UNITED NATIONS — The UK’s Prince Harry spoke on Monday (July 18) at the United Nations about seeking insight from the late Nelson Mandela during a time of global uncertainty and urged countries to take action on climate change.
Accompanied by his wife Meghan, Duchess of Sussex, the couple held hands as they walked into UN headquarters in New York City to mark Nelson Mandela International Day, held annually on the former South African president’s birthday.
In the UN General Assembly hall, Harry spoke about the threats from Russia’s invasion of Ukraine, what he called the reversal of constitutional rights in the United States and the “weaponising” of lies and disinformation.
“We are witnessing a global assault on democracy and freedom — the cause of Mandela’s life,” he said.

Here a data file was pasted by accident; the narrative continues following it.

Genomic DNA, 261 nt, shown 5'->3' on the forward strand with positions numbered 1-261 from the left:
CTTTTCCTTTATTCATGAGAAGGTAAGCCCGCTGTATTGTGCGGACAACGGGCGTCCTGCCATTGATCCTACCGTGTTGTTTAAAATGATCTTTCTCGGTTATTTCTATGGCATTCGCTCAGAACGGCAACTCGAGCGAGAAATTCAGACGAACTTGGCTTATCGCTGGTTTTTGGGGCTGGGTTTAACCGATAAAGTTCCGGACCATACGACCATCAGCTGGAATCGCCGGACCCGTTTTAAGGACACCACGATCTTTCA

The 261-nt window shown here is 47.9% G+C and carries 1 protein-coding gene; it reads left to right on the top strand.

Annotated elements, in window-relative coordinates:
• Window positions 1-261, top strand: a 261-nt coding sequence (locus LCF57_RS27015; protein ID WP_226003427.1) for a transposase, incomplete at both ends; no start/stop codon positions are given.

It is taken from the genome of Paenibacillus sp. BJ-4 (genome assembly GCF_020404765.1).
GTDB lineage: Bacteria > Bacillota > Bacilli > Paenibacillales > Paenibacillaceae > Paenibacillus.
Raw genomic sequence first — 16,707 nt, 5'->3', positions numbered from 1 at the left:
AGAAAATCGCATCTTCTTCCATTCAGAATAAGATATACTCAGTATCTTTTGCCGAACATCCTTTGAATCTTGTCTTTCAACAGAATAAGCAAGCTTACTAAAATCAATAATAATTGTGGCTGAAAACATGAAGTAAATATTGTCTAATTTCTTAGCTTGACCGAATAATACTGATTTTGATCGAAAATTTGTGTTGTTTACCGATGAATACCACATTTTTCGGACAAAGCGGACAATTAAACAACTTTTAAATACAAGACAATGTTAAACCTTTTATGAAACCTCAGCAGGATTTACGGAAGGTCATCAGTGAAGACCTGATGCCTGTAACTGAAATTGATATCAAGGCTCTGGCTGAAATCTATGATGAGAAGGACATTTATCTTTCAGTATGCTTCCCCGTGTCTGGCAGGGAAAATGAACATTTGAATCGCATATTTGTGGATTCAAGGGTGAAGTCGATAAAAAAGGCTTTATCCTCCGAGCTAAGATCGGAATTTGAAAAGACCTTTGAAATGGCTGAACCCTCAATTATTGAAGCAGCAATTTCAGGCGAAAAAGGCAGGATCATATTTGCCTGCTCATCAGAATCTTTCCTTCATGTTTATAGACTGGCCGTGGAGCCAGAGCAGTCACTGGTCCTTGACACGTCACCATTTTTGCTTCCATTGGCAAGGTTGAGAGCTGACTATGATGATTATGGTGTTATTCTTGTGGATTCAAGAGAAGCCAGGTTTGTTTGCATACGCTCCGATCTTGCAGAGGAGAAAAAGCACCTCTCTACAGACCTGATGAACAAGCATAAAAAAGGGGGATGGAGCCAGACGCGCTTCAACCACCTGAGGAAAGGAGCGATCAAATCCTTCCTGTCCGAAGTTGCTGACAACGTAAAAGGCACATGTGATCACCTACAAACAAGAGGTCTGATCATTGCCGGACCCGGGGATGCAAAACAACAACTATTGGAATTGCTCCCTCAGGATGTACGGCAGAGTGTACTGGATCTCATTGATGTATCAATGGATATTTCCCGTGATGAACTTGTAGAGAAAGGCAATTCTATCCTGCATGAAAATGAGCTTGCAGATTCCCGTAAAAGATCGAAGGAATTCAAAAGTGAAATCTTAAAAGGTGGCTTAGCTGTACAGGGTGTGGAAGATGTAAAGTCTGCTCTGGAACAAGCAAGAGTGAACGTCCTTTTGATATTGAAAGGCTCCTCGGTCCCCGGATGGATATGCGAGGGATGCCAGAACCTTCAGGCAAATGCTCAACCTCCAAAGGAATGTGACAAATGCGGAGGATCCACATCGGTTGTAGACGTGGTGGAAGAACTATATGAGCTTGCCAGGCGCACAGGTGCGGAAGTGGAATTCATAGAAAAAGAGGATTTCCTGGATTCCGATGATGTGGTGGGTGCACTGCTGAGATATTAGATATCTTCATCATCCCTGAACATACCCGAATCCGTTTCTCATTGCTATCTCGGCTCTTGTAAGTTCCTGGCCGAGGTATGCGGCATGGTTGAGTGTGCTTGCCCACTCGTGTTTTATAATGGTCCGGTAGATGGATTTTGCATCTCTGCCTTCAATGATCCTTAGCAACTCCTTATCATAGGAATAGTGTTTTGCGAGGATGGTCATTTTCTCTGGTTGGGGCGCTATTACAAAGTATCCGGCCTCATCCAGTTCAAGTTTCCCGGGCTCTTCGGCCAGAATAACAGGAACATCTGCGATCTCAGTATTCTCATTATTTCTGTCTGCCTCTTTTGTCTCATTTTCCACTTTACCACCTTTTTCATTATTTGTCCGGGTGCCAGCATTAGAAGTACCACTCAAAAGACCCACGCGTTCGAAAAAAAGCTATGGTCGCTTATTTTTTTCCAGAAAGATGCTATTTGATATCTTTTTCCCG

Mandela became South Africa’s first black president in 1994 after spending 27 years in prison during apartheid. He died in 2013 aged 95, but remains an icon for his struggle against apartheid and message of reconciliation.
Harry warned about the impact of climate change on Africa and the world.
“This crisis will only grow worse, unless our leaders lead, unless the countries represented by the seats in this hallowed hall make the decisions — the daring, transformative decisions — our world needs to save humanity,” he said.
Harry spoke about a 1997 photo taken in Cape Town of Mandela and his late mother Diana, Princess of Wales, which he said hangs on his wall.
“When I first looked at the photo, straight away, what jumped out was the joy on my mother’s face. The playfulness, cheekiness even, pure delight to be in communion with another soul, so committed to serving humanity,” he said.
Harry described Africa as a “lifeline,” saying: “It’s where I felt closest to my mother and sought solace after she died, and where I knew I found a soulmate in my wife.”
Harry and Meghan, the Duke and Duchess of Sussex, moved to the US two years ago to lead a more independent life. They live in California with their two children.